#2 Are the Schrems cases the end of the internet as we used to know it?

Eve­ry so often, headli­nes appe­ar befo­re our eyes say­ing that the end of the inter­net as we know it is coming. One of the occa­sions when its immi­nent death was fore­told was in the Schrems case when the judg­ment of the Court of Justi­ce of the Euro­pe­an Union was pre­sen­ted as a water­shed that would chan­ge the way digi­tal com­pa­nies ope­ra­te. Some time has pas­sed sin­ce the judg­ment – today we have the oppor­tu­ni­ty to veri­fy that it does not look like the inter­net is going to chan­ge. What is the signi­fi­can­ce of the Schrems cases for the digi­tal sec­tor? What do they actu­al­ly chan­ge and why is the issue of inter­na­tio­nal data trans­fers so important?

Dr. Lau­ra Drech­sler, the rese­ar­cher at KU Leu­ven, who addres­ses the issue of rights in inter­na­tio­nal data trans­fers in her ana­ly­ses, talks abo­ut inter­na­tio­nal data trans­fers, pre­sen­ted as a game chan­ger for big tech com­pa­nies. The epi­so­de is hosted by Dr. Joan­na Mazur, a DELab UW ana­lyst and assi­stant pro­fes­sor at the UW Facul­ty of Mana­ge­ment. Topics of the pod­cast inc­lu­de:
- the defi­ni­tion of inter­na­tio­nal data trans­fers,
- ways of solving the dif­fi­cul­ties of having to distin­gu­ish betwe­en per­so­nal and non-per­so­nal data,
- the eco­no­mic and social impor­tan­ce of solu­tions,
- chal­len­ges faced by servi­ce users,
- the gro­unds for law­ful data trans­fers,
- Schrems I and Schrems II cases,
- eva­lu­ation of cur­rent solutions.


One thing that the Court has been high­li­gh­ting in both Schre­m’s cases is that indi­vi­du­als need to have a legal reme­dy to access rec­ti­fy or raise the per­so­nal data that has been acces­sed in that third coun­try by govern­men­tal autho­ri­ties. So if you take the case of the US here. They refer to data that has been acces­sed by US natio­nal secu­ri­ty agen­cies under the very bro­ad natio­nal secu­ri­ty laws that they have in the US and in such a situ­ation. The court says you need to have as an indi­vi­du­al a legal reme­dy and then you need to be able to access your data so you under­stand what kind of data to have abo­ut you. You know to be able to rec­ti­fy it if it’s wrong and you need to be able to era­se it if they don’t have any reasons to keep the data abo­ut you in the first pla­ce and I think the­se are inde­ed the key rights that indi­vi­du­als sho­uld have in such situ­ations. At least I don’t real­ly see them in a new deci­sion. They men­tio­ned some­thing abo­ut a legal reme­dy but it’s not real­ly a reme­dy to get access cer­ti­fi­ca­tion or wages. It’s a legal reme­dy to some­how check any access to data that has hap­pe­ned. But if you don’t have access to the data in the first pla­ce you will not real­ly know that.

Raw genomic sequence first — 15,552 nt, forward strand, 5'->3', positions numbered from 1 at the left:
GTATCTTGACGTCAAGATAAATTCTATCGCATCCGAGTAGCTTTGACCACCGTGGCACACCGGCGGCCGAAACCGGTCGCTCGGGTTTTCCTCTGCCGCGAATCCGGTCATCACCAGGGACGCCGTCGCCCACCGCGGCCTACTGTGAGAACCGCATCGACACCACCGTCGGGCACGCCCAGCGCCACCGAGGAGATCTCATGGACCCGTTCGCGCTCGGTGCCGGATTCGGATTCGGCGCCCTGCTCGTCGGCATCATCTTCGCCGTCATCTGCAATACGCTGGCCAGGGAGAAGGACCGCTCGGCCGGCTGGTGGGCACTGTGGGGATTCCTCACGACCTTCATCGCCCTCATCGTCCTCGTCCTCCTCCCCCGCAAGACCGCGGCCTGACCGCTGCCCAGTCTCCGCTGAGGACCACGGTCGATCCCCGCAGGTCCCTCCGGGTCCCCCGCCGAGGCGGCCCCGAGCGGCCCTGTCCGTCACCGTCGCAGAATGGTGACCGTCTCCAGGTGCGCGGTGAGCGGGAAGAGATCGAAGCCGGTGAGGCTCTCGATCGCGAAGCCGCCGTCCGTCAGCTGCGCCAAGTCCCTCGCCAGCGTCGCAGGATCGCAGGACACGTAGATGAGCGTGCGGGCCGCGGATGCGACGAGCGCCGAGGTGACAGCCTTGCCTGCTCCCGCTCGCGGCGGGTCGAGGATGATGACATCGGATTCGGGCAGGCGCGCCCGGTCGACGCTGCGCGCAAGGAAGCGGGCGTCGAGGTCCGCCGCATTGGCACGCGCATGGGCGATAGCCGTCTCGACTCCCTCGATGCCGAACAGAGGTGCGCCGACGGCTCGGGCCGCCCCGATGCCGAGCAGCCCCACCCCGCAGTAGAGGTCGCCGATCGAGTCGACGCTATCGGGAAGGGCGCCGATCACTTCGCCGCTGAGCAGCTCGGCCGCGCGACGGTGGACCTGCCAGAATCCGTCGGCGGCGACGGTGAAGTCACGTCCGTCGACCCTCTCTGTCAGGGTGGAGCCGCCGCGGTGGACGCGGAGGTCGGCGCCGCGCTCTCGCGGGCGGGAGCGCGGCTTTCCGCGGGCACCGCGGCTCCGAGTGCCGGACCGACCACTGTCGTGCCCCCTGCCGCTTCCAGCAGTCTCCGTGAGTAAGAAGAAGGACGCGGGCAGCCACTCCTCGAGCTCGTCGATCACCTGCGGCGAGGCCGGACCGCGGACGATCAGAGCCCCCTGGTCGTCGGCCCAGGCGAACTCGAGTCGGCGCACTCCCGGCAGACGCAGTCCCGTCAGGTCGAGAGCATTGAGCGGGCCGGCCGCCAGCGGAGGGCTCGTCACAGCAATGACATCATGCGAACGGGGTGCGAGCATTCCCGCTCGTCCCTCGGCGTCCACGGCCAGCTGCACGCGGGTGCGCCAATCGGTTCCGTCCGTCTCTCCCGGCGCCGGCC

―Dr. Lau­ra Drech­sler, KU Leuven

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